The decision to lift the order came as part of a deal between Armenian Prime Minister Nikol Pashinyan and the opposition to defuse a political crisis sparked by Armenia’s crushing defeat in the six-week conflict.
Mr Pashinyan’s critics have staged regular protests calling on him to resign for his handling of the war since November last year, when he agreed to a ceasefire and ceded swathes of territory to Azerbaijan.
Armenian law says a sitting prime minister cannot be removed during martial law and the move to lift it came after Mr Pashinyan agreed with the opposition to hold fresh parliamentary elections in June to end the protests.
Parliament, which is controlled by Mr Pashinyan’s allies, voted on Wednesday 118 to one, with one abstention, to lift martial law, which was declared on Sept 27, the day clashes erupted in Nagorno-Karabakh.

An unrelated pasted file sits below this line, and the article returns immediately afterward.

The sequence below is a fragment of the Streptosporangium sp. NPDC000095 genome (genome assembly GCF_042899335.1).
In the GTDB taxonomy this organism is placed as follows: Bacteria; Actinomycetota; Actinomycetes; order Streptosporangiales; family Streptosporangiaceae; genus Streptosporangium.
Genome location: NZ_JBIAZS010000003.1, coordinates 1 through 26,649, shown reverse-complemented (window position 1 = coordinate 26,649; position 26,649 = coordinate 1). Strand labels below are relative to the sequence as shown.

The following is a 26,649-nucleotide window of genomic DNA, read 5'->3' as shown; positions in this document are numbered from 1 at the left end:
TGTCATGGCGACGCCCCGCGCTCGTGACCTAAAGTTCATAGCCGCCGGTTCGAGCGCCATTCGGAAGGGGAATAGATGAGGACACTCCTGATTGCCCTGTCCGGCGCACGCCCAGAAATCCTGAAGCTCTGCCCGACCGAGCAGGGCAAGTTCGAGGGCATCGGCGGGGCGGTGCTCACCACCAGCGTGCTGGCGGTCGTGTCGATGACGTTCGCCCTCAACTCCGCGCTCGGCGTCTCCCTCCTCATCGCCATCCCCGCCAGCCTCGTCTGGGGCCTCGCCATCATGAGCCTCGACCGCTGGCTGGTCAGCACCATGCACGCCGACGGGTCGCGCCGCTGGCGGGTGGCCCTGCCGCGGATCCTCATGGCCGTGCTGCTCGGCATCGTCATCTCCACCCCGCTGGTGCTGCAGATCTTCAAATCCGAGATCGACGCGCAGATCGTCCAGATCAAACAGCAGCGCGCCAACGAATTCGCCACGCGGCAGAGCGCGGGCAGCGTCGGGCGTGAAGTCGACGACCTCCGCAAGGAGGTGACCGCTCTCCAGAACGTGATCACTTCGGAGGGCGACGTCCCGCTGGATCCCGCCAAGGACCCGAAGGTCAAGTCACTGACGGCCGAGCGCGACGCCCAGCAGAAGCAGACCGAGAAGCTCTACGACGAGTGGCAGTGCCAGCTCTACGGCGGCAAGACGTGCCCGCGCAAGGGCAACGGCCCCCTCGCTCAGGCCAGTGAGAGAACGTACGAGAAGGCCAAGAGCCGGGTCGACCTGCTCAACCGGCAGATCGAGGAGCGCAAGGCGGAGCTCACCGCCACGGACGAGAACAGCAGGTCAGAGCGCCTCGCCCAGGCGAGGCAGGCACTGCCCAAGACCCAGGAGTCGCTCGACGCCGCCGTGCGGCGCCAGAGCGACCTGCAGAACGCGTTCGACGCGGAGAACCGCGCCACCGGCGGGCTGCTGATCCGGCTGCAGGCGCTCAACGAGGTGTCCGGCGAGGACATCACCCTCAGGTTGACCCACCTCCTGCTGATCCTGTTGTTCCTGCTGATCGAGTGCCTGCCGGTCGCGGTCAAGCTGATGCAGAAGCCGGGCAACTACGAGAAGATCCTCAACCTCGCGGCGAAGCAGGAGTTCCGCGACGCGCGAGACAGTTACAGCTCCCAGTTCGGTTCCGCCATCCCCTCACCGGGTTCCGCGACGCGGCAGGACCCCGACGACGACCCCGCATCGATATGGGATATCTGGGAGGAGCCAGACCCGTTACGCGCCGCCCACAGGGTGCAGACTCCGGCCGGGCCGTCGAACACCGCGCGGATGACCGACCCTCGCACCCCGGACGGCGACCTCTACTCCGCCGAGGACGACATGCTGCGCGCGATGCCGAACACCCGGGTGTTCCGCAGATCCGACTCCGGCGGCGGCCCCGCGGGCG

Parliament Speaker and Pashinyan ally Ararat Mirzoyan said on Tuesday that the ruling party would back the move “since a deal has been reached between political forces on defusing the internal political situation through snap polls”.
Armenia’s simmering territorial conflict with Azerbaijan ignited in September into an all-out war that left more than 6,000 people dead.
The ceasefire brokered by Russia saw Mr Pashinyan hand over large parts of Azerbaijan that had been controlled for several decades by Armenian separatists.
They had controlled the ethnic-Armenian region since they broke away from Baku during a war in the early 1990s.